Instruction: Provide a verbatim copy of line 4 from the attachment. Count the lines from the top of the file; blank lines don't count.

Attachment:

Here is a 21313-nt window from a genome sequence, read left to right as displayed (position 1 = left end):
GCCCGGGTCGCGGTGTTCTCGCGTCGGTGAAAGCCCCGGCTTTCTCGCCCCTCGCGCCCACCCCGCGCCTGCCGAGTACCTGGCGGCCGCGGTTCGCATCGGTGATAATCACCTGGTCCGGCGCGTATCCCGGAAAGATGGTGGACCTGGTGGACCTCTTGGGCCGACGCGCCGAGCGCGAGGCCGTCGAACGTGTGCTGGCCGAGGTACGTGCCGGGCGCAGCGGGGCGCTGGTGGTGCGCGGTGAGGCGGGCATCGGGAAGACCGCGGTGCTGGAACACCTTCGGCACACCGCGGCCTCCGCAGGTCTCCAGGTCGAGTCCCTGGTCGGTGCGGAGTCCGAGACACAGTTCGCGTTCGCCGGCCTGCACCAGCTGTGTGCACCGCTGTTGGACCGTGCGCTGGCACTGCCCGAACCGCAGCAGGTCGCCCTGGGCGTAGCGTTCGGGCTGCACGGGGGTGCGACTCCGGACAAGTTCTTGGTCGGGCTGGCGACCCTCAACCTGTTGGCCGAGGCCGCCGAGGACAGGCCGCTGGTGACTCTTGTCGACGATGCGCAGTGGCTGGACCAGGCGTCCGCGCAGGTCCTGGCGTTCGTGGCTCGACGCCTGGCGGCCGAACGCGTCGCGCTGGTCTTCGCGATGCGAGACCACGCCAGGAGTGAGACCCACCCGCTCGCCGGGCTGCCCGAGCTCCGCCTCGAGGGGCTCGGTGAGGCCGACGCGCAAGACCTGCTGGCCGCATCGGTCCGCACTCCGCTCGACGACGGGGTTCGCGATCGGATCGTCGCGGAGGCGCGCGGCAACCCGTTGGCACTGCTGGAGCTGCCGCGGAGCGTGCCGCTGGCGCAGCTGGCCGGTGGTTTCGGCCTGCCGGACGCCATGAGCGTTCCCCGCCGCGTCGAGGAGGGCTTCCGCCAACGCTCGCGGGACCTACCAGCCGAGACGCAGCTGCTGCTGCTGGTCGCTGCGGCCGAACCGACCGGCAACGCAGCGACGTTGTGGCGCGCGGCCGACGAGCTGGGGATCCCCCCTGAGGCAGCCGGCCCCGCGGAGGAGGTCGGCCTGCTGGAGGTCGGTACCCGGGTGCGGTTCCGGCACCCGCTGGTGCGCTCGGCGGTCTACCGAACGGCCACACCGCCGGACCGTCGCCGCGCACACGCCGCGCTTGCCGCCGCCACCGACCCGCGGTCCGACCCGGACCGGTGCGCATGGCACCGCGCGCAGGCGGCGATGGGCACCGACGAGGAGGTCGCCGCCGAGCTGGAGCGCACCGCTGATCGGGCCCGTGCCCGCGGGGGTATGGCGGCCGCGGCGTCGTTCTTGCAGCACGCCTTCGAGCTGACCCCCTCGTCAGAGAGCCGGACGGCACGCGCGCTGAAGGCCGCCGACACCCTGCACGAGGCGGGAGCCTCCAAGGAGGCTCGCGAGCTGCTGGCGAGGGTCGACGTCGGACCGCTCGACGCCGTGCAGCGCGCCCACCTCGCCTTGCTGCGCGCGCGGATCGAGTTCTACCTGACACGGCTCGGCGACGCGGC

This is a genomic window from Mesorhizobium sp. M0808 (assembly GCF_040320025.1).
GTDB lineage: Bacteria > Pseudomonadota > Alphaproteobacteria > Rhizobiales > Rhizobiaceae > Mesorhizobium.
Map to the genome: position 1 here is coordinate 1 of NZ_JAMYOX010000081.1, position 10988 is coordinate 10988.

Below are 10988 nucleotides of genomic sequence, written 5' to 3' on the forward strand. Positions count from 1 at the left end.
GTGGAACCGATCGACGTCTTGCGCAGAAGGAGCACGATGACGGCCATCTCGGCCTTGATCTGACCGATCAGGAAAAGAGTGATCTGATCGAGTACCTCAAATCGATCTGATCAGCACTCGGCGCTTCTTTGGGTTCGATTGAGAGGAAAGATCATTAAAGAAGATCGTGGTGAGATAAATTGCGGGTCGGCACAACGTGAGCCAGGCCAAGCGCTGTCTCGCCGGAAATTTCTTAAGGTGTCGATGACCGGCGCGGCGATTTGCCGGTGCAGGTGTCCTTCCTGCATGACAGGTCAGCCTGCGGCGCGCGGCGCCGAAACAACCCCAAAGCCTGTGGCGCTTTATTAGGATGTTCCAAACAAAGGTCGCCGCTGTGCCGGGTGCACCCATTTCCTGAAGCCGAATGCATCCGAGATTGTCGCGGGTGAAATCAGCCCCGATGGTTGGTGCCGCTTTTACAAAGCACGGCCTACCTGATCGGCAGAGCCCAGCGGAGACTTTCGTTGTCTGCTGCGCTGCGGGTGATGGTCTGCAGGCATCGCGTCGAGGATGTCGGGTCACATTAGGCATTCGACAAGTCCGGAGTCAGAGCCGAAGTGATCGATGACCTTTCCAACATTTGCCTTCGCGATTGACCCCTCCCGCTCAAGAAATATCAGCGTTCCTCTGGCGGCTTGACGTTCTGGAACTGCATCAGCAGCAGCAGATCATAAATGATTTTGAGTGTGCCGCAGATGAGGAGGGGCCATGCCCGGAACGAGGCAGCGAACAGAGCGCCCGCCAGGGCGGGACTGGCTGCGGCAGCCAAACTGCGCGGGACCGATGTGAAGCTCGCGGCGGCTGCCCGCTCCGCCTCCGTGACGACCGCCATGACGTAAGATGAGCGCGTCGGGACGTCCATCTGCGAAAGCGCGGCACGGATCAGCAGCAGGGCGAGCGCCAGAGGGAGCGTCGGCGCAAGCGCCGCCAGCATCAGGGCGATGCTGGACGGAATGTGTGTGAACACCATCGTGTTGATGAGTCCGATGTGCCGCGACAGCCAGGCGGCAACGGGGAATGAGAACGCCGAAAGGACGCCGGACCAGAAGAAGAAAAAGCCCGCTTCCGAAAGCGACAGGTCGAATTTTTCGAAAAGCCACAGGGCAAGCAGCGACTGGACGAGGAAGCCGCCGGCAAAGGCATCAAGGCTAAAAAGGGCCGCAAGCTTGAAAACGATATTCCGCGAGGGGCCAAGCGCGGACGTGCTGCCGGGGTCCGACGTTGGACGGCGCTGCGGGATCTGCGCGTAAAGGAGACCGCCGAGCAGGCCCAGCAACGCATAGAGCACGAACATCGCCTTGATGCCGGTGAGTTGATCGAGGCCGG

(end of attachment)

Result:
GTDB lineage: Bacteria > Pseudomonadota > Alphaproteobacteria > Rhizobiales > Rhizobiaceae > Mesorhizobium.